SlowMist – a blockchain security firm – has identified dozens of crypto addresses that have appeared to fall victim to a phishing scam on the Terra network since April 12th. The scammer’s address has reportedly reeled in $4.31M in assets up until the time of writing.
According SlowMist’s explanation on Twitter, $4.31 million in assets were maliciously transferred to the suspect from 52 different addresses between April 12th and April 21st.
The security team’s analysis determined that the majority of attacks were conducted through google phishing ads.
A phishing ad is designed to lure a victim into providing sensitive information/ downloading malicious software, often using fraudulent messaging.
In this case, users seemed to have been caught by the scam when searching for popular Terra projects, including Anchor protocol and Astroport.
Anchor is a decentralized finance protocol for trading and borrowing, while Astroport is an automated decentralized exchange.
When searching for “Anchor protocol” or “Astroport”, Google’s first result presented realistic-looking ads that were actually scams. The domain names of each related site changed once users actually accessed their links.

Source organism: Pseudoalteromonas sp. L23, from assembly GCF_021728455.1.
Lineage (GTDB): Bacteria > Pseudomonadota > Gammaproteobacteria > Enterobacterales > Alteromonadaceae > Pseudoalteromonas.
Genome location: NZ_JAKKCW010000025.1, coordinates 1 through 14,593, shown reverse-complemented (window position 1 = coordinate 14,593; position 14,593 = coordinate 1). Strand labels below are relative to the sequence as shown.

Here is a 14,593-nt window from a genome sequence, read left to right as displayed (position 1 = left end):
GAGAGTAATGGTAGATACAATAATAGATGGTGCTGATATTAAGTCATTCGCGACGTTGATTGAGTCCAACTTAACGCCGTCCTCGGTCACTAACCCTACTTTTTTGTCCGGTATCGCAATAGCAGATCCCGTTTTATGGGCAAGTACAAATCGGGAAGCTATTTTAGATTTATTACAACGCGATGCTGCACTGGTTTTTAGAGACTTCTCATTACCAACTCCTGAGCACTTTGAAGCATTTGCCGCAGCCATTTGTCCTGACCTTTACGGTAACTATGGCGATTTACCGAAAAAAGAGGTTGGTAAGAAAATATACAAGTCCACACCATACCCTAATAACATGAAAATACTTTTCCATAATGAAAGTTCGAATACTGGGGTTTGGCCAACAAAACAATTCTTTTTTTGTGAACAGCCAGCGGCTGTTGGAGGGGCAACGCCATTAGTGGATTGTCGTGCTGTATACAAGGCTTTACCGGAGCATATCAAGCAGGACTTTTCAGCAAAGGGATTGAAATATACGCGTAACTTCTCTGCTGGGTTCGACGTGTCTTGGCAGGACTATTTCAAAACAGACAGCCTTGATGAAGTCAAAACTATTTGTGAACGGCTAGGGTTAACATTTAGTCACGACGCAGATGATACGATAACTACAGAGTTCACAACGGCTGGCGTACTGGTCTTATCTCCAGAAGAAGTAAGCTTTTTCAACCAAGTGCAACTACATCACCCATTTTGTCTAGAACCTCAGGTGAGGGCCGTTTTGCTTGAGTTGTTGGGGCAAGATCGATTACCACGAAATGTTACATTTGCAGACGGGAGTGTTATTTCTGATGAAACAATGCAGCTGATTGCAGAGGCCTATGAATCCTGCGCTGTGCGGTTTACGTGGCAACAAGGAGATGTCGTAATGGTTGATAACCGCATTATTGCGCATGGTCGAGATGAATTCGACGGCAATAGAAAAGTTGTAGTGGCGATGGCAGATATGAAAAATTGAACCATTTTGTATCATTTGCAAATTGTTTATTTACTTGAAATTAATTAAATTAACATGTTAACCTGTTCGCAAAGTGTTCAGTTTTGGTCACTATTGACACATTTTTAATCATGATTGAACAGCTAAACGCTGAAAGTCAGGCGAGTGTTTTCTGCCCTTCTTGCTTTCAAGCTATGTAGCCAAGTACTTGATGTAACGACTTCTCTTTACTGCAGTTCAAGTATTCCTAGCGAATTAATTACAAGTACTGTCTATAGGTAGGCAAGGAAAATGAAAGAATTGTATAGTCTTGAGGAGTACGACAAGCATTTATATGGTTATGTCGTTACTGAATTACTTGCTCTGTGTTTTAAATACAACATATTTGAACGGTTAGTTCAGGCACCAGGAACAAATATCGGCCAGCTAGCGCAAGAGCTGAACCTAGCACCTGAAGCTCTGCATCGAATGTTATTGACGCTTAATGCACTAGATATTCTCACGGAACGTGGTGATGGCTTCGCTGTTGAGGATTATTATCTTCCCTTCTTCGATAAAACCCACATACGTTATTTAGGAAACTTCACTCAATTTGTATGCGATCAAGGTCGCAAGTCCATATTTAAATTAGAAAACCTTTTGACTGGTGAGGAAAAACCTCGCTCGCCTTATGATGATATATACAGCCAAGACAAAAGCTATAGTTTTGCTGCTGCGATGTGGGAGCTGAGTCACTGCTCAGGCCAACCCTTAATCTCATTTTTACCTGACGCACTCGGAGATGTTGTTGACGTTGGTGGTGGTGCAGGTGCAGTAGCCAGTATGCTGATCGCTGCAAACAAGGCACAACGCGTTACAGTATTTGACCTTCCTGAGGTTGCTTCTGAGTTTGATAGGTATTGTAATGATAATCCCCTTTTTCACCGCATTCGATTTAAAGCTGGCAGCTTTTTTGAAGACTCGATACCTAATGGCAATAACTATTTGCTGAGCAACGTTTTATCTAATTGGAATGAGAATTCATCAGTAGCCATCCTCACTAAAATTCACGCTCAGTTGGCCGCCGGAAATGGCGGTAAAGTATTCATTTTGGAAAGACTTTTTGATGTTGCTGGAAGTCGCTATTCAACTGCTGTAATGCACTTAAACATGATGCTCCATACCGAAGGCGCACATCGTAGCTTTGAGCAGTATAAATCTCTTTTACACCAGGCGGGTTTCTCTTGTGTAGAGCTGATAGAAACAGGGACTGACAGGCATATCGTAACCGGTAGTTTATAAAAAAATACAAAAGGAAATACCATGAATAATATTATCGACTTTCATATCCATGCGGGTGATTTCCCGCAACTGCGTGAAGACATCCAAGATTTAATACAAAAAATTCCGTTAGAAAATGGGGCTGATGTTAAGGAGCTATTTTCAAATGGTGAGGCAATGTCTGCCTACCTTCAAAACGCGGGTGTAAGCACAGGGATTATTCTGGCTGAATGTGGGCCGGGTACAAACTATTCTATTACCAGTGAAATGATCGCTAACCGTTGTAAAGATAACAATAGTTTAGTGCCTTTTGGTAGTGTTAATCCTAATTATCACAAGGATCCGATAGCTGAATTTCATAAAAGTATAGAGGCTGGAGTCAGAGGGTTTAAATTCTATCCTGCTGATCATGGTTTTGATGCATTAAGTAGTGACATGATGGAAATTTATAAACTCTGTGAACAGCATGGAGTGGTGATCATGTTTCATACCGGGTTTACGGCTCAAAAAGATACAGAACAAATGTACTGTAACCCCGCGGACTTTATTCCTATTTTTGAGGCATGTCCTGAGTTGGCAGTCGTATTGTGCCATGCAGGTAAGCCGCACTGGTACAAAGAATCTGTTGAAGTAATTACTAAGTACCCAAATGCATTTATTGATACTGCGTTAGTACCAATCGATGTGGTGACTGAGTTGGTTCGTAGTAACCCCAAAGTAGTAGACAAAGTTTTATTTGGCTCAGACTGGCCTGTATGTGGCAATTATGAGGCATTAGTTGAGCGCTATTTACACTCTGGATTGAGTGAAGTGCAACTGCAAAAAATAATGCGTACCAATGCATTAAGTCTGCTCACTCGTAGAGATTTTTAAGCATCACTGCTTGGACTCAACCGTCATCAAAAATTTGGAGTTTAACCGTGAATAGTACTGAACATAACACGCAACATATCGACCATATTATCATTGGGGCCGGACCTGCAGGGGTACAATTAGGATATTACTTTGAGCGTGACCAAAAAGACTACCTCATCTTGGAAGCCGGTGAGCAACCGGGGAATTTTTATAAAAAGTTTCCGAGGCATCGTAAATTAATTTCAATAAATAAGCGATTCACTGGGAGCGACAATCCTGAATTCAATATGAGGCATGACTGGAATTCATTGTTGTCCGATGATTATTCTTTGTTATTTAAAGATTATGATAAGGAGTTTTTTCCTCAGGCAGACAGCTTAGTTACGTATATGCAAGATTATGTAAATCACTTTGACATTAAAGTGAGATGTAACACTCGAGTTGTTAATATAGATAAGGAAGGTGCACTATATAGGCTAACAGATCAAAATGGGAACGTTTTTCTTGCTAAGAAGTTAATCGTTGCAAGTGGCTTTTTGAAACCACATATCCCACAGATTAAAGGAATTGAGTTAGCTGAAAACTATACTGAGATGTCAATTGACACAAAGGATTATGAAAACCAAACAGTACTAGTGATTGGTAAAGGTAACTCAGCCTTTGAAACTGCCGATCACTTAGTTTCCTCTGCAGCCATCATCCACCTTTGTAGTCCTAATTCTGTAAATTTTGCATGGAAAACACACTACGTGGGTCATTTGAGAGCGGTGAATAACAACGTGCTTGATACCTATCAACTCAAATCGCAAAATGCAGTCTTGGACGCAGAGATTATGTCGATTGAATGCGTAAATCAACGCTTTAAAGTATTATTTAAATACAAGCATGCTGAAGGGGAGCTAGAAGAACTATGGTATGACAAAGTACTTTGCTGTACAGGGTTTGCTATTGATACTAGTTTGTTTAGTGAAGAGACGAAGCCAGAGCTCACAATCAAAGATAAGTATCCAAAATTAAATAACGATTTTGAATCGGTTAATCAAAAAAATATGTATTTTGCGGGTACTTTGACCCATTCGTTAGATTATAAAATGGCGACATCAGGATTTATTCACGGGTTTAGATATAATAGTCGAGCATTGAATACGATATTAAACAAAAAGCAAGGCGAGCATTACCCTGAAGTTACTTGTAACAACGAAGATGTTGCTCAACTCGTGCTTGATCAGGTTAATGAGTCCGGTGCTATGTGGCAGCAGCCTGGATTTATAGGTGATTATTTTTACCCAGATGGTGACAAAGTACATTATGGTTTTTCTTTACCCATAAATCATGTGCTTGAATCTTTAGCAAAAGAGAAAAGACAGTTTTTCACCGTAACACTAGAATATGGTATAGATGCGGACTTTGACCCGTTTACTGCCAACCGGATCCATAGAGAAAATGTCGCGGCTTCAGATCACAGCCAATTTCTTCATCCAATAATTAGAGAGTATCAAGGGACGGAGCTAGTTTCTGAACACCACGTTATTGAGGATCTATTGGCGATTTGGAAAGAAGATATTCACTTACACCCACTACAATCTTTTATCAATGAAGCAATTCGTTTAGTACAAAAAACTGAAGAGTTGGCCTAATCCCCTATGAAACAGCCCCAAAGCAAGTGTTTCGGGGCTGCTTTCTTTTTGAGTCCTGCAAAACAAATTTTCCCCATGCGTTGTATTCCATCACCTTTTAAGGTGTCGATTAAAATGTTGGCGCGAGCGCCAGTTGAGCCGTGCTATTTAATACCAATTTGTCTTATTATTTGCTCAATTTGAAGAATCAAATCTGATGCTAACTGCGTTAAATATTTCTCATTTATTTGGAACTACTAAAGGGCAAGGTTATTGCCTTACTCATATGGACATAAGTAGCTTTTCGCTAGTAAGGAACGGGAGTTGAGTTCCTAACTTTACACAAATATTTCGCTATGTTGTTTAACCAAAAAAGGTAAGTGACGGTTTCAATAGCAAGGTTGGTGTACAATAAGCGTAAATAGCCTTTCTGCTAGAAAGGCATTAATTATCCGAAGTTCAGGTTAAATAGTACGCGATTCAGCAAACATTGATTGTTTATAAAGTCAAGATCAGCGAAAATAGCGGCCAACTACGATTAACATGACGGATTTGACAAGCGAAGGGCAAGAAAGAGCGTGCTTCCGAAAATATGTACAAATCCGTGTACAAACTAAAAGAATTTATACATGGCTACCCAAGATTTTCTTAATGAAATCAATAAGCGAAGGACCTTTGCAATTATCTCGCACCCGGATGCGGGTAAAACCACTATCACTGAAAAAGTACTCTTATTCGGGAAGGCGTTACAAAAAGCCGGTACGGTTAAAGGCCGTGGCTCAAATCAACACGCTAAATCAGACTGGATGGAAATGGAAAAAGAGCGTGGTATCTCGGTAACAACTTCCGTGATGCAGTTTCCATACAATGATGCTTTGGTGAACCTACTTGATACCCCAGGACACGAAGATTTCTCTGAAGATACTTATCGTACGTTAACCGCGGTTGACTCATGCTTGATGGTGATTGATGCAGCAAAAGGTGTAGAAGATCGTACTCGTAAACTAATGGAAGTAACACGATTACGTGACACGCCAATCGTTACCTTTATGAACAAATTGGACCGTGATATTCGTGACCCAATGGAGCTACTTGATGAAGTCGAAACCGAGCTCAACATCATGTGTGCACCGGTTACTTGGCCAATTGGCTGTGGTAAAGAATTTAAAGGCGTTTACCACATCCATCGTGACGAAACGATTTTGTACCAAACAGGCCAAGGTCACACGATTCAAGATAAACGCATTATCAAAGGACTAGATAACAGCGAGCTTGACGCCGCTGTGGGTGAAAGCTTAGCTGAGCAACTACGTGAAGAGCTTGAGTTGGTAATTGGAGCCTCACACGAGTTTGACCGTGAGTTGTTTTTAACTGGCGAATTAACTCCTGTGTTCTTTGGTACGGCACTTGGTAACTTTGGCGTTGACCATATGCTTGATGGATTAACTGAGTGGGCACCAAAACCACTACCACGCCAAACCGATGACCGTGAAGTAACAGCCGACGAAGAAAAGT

The following screen for each ad prompted users to connect their wallets by providing their seed phrases.
Seed phrases are human-readable forms of private keys, which allow users to send funds from their related blockchain addresses. In general, one should never share their private key with anyone to whom they wish not to grant that access.
The SlowMist team now recommends that Terra users refrain from clicking any Google ad links.
On Sunday, MetaMask issued a warning to Apple users about phishing scams following the wallet’s integration with Apple Pay. With this, scammers that phish users’ iCloud credentials could potentially steal their crypto funds as well.